Butler County auditor joins race for Congress

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Butler County auditor joins race for Congress

The journey to Washington, D.C., began Wednesday for Butler County Auditor Roger Reynolds when he officially announced his candidacy to succeed Speaker of the House John Boehner in Congress.

Reynolds is now the fourth person to declare candidacy for the 8th Congressional District seat, which will become vacant after Oct. 30 when Boehner resigns, ending his 25-year congressional career.

Reynolds, who served as Liberty Twp. fiscal officer for five years before being elected county auditor in 2008, said “Washington is broke” and he has the skill set to fix it.

“Over the past seven years we’ve had some real success in Butler County and the auditor’s office … and above all else we’ve built back public trust,” said the 46-year-old Reynolds. “People don’t have the same feelings about Washington, D.C.”

With Wednesday’s announcement, Reynolds, of Liberty Twp., is the first Butler County candidate to enter the race.

The 8th District incorporates all of Butler, Clark, Darke, Miami and Preble counties, and the southernmost portion of Mercer County.

More than half of the estimated 723,000 residents in the 8th District live in Butler County. And since redistricting following the 1970 Census, all of the district’s congressmen have been from Butler County.

Three others who have also announced their candidacy for the congressional seat are from Miami County: Sen. Bill Beagle (R-Tipp City), J.D. Winteregg and Scott George.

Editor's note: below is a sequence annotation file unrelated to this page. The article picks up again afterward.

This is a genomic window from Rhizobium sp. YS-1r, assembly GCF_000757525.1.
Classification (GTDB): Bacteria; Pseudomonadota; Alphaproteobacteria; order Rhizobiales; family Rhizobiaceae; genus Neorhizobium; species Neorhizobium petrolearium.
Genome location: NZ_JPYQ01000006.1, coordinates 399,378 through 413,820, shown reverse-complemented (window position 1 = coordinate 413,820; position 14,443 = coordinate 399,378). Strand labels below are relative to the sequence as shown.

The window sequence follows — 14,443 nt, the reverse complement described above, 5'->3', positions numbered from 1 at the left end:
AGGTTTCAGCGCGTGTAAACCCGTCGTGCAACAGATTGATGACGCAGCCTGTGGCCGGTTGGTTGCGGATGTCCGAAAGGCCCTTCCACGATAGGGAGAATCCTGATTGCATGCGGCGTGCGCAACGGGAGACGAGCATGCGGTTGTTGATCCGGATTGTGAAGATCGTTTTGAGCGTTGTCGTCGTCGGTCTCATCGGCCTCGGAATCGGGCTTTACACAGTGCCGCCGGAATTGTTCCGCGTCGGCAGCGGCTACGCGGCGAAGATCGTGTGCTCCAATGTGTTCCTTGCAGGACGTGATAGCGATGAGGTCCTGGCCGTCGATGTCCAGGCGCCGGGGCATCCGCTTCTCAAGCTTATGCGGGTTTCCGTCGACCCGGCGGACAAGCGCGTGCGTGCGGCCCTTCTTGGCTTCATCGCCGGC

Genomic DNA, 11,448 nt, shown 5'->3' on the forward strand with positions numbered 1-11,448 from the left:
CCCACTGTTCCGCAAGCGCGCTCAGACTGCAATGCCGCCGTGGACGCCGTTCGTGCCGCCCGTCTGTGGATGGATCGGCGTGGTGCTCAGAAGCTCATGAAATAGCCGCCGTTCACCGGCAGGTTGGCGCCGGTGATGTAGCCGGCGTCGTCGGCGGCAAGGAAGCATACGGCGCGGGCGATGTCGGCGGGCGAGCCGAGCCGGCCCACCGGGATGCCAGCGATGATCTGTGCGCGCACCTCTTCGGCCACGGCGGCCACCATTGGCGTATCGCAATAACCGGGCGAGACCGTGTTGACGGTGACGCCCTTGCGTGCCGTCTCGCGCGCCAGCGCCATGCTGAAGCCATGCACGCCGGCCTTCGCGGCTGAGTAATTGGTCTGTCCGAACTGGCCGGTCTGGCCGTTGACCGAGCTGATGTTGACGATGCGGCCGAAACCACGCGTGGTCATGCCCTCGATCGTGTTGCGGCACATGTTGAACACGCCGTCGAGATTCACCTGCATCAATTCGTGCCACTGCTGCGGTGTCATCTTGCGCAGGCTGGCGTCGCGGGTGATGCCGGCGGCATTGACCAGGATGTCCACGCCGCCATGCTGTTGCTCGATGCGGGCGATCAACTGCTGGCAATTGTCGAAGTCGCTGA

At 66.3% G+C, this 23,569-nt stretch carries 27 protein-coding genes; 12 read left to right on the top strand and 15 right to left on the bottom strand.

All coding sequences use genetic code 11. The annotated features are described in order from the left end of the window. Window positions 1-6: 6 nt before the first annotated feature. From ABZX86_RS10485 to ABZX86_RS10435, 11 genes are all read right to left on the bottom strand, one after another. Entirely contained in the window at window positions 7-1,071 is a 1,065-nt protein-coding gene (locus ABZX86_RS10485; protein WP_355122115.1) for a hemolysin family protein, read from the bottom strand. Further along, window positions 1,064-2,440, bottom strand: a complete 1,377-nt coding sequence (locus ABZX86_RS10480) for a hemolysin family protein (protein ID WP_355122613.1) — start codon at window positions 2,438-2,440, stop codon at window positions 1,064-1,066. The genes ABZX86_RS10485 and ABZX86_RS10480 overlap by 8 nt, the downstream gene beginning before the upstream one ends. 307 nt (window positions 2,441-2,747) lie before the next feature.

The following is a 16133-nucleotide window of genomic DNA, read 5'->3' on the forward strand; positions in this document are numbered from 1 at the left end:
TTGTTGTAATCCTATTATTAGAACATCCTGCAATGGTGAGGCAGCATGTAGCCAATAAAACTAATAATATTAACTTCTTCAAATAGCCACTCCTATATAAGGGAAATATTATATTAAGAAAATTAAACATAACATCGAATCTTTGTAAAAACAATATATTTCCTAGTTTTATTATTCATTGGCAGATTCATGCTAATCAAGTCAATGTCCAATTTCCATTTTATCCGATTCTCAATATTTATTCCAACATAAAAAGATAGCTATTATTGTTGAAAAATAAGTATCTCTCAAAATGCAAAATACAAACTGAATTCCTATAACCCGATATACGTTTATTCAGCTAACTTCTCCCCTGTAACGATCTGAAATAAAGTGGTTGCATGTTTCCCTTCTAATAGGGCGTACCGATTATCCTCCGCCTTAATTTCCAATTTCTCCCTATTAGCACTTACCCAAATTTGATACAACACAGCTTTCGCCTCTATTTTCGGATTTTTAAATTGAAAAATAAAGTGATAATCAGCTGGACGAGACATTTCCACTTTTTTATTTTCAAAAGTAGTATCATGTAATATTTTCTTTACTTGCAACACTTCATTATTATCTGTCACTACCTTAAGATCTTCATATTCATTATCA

Beagle has been endorsed by U.S. Rep. Mike Turner (R-Dayton). The tea party-backed Winteregg lost to Boehner in the 2014 GOP primary.

Reynolds’ first endorsement came from Butler County Prosecutor Mike Gmoser, who introduced the auditor Wednesday to the crowd of 100-plus supporters.

“The question is going to be, ‘Who is going to be best to serve our interests in Washington?’ God help up us it’s not going to be another lawyer,” Gmoser said. “We need somebody who understands business finance, the economy, that understands how to crunch numbers. And that’s not always a lawyer.”

As a certified public accountant, Reynolds said he can take his financial acumen to Congress to help redirect the country because “without financial security we’re never going to have national security. It goes hand-in-hand.”

Butler County Democratic Party Executive Chairwoman Jocelyn Bucaro said the party “welcomes” Reynolds to the race, and “We look forward to a healthy exchange of ideas.”

“Democrats are fighting to ensure everyone in the 8th District and across the state has access to a good-paying job, quality education and health care, and we look forward to a debate over the issues that matter most to voters with whomever emerges from the Republican primary in this contest,” she said.

No Democrat has emerged yet as a possible candidate to run in a special election to replace Boehner as the district’s congressional representative. Fairfield resident Dennis M. Smith is the only Democrat to pull petitions for the full-term race in November 2016.

Dates for the special primary and general elections for the soon-to-be-vacated congressional seat have yet to be set.

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